A rigid box-like cylinder head design aims for even circumferential contact pressure between the head and cylinder liner, with four fixing bolts simplifying maintenance procedures. No valve cages are used, improving reliability and increasing the scope to optimize exhaust port flow characteristics. Water-cooled exhaust valve seat rings are specified. Both inlet and exhaust valves receive a forced rotation from Rotocaps during every opening cycle, fostering an even temperature distribution and wear of the valves, and keeping the sealing surface free from deposits. Good heat conduction results.

Cylinder liner deformations are normally caused by cylinder head clamping and thermal and mechanical loads. A special liner design with a high collar-to-stroke ratio for the W46 engine minimizes deformation, the round liner bore in combination with efficient lubrication enhancing conditions for the piston rings and reducing wear. The liner material is a special grey cast iron alloy developed for wear resistance and high strength. An anti-polishing ring in the upper part of the liner prevents the bore polishing that leads to local liner wear and increased lubricating oil consumption. The simple yet highly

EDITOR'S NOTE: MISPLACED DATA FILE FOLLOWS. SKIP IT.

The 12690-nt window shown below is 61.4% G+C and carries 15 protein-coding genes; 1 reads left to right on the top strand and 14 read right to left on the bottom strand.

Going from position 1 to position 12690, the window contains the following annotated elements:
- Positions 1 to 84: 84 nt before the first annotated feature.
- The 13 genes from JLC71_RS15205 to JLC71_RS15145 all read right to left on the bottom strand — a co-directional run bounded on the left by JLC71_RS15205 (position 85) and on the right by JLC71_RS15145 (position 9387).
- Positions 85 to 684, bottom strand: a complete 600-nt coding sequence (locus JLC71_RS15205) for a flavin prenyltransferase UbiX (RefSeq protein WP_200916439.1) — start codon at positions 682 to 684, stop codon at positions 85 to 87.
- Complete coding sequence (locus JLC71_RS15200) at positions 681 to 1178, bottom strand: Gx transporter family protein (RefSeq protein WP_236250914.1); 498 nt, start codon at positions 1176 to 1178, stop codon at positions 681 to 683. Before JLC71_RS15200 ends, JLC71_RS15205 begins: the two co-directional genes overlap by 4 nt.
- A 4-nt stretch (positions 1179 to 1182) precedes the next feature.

effective device was introduced as standard on later engines and retrofitted to existing installations.

A composite low friction piston with a nodular cast iron skirt and steel crown incorporates a special cooling gallery configuration to secure efficient cooling and high rigidity for the piston top. It is designed to handle combustion pressures beyond 200 bar. A long lifetime is sought from hardened top ring grooves. The three-ring set includes a top ring with a special wear-resistant coating; all the rings are dimensioned and profiled for maximum sealing and pressure balance. Low friction is addressed by a skirt lubrication system delivering a well-distributed clean oil film that eliminates the risk of piston ring scuffing and reduces the wear rate, and fostering cleaner rings and grooves free from corrosive combustion products. Noise and wear are reduced by hydraulically damped tilting movements provided by an oil pad between liner and piston.

Figure 27.23 Flexible mounting system for Wdrtsild 46 engine